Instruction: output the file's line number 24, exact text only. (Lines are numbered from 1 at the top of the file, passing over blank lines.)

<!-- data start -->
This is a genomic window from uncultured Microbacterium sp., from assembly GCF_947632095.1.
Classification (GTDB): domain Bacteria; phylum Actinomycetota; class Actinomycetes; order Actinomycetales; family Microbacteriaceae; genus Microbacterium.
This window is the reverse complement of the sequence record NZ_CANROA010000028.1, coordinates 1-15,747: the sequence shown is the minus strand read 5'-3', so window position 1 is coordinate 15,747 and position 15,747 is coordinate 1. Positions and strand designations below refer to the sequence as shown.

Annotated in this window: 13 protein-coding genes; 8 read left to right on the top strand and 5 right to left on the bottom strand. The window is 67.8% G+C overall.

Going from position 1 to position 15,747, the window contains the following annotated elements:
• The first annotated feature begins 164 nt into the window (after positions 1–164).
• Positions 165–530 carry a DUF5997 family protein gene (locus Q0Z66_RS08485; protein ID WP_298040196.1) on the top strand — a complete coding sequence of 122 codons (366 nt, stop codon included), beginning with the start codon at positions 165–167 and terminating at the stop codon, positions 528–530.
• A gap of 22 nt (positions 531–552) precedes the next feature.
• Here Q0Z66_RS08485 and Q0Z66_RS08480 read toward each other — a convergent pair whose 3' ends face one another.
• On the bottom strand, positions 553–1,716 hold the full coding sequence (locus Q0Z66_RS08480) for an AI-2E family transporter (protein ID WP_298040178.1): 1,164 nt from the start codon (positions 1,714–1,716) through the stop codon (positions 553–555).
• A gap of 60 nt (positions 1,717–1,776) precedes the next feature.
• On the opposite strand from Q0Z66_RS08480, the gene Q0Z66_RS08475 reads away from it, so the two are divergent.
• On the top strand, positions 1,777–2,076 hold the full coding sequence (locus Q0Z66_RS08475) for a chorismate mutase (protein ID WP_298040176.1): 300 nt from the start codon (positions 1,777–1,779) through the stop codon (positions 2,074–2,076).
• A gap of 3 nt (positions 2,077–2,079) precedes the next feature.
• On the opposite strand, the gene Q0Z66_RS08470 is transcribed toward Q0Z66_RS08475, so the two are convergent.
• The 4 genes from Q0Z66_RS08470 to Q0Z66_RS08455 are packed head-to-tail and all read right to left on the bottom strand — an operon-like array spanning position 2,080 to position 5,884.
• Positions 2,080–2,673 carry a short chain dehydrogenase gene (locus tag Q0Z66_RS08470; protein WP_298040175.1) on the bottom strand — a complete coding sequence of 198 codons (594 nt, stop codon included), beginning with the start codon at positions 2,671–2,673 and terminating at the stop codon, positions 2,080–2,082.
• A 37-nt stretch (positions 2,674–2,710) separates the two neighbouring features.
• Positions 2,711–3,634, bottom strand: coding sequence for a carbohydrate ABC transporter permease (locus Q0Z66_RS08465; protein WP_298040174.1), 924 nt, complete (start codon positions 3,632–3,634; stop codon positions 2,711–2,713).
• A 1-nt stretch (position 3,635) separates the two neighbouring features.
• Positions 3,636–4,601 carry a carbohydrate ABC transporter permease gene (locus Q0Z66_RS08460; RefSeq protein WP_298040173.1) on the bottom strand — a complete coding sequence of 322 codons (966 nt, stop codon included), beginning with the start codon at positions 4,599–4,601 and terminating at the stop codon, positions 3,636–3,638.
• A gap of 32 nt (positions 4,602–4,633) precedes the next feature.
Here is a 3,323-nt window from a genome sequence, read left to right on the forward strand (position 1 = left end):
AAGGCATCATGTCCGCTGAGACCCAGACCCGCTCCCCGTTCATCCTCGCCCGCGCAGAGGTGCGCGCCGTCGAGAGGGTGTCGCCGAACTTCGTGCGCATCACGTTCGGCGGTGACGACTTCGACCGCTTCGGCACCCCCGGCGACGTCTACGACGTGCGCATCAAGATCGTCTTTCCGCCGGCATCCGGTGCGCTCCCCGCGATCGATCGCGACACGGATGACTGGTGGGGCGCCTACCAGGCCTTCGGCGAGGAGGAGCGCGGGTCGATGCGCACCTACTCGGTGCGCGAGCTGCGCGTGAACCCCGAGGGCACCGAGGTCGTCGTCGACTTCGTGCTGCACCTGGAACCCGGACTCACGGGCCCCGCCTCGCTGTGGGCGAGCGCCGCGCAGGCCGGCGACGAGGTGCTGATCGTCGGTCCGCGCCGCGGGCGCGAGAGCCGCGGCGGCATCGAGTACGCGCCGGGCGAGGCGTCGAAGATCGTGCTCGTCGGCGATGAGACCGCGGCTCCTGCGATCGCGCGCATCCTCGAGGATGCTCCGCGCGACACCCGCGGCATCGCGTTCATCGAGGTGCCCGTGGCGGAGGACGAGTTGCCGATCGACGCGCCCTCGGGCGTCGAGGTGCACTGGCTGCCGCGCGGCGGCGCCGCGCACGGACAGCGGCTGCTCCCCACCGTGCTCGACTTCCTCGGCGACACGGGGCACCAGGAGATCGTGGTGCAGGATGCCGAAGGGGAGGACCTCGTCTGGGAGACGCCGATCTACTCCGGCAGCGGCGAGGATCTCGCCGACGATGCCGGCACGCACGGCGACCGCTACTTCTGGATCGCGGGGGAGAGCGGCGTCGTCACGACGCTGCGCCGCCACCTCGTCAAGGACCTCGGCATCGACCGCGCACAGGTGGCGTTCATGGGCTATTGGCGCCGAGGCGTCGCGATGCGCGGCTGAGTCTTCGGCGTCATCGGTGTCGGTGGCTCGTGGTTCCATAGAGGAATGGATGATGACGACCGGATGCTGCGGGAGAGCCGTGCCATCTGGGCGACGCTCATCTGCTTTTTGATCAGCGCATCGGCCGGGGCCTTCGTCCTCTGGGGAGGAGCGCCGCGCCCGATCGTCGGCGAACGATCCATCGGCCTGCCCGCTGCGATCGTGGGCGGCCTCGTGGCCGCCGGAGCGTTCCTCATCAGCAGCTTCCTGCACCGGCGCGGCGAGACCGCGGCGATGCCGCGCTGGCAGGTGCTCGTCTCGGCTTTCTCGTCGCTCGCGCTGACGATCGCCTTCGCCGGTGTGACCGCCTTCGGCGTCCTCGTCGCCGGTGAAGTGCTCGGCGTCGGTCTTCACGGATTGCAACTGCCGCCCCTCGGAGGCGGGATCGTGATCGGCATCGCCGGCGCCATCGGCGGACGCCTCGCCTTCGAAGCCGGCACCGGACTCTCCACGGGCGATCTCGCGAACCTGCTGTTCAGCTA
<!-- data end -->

AAGGCATCATGTCCGCTGAGACCCAGACCCGCTCCCCGTTCATCCTCGCCCGCGCAGAGGTGCGCGCCGTCGAGAGGGTGTCGCCGAACTTCGTGCGCATCACGTTCGGCGGTGACGACTTCGACCGCTTCGGCACCCCCGGCGACGTCTACGACGTGCGCATCAAGATCGTCTTTCCGCCGGCATCCGGTGCGCTCCCCGCGATCGATCGCGACACGGATGACTGGTGGGGCGCCTACCAGGCCTTCGGCGAGGAGGAGCGCGGGTCGATGCGCACCTACTCGGTGCGCGAGCTGCGCGTGAACCCCGAGGGCACCGAGGTCGTCGTCGACTTCGTGCTGCACCTGGAACCCGGACTCACGGGCCCCGCCTCGCTGTGGGCGAGCGCCGCGCAGGCCGGCGACGAGGTGCTGATCGTCGGTCCGCGCCGCGGGCGCGAGAGCCGCGGCGGCATCGAGTACGCGCCGGGCGAGGCGTCGAAGATCGTGCTCGTCGGCGATGAGACCGCGGCTCCTGCGATCGCGCGCATCCTCGAGGATGCTCCGCGCGACACCCGCGGCATCGCGTTCATCGAGGTGCCCGTGGCGGAGGACGAGTTGCCGATCGACGCGCCCTCGGGCGTCGAGGTGCACTGGCTGCCGCGCGGCGGCGCCGCGCACGGACAGCGGCTGCTCCCCACCGTGCTCGACTTCCTCGGCGACACGGGGCACCAGGAGATCGTGGTGCAGGATGCCGAAGGGGAGGACCTCGTCTGGGAGACGCCGATCTACTCCGGCAGCGGCGAGGATCTCGCCGACGATGCCGGCACGCACGGCGACCGCTACTTCTGGATCGCGGGGGAGAGCGGCGTCGTCACGACGCTGCGCCGCCACCTCGTCAAGGACCTCGGCATCGACCGCGCACAGGTGGCGTTCATGGGCTATTGGCGCCGAGGCGTCGCGATGCGCGGCTGAGTCTTCGGCGTCATCGGTGTCGGTGGCTCGTGGTTCCATAGAGGAATGGATGATGACGACCGGATGCTGCGGGAGAGCCGTGCCATCTGGGCGACGCTCATCTGCTTTTTGATCAGCGCATCGGCCGGGGCCTTCGTCCTCTGGGGAGGAGCGCCGCGCCCGATCGTCGGCGAACGATCCATCGGCCTGCCCGCTGCGATCGTGGGCGGCCTCGTGGCCGCCGGAGCGTTCCTCATCAGCAGCTTCCTGCACCGGCGCGGCGAGACCGCGGCGATGCCGCGCTGGCAGGTGCTCGTCTCGGCTTTCTCGTCGCTCGCGCTGACGATCGCCTTCGCCGGTGTGACCGCCTTCGGCGTCCTCGTCGCCGGTGAAGTGCTCGGCGTCGGTCTTCACGGATTGCAACTGCCGCCCCTCGGAGGCGGGATCGTGATCGGCATCGCCGGCGCCATCGGCGGACGCCTCGCCTTCGAAGCCGGCACCGGACTCTCCACGGGCGATCTCGCGAACCTGCTGTTCAGCTA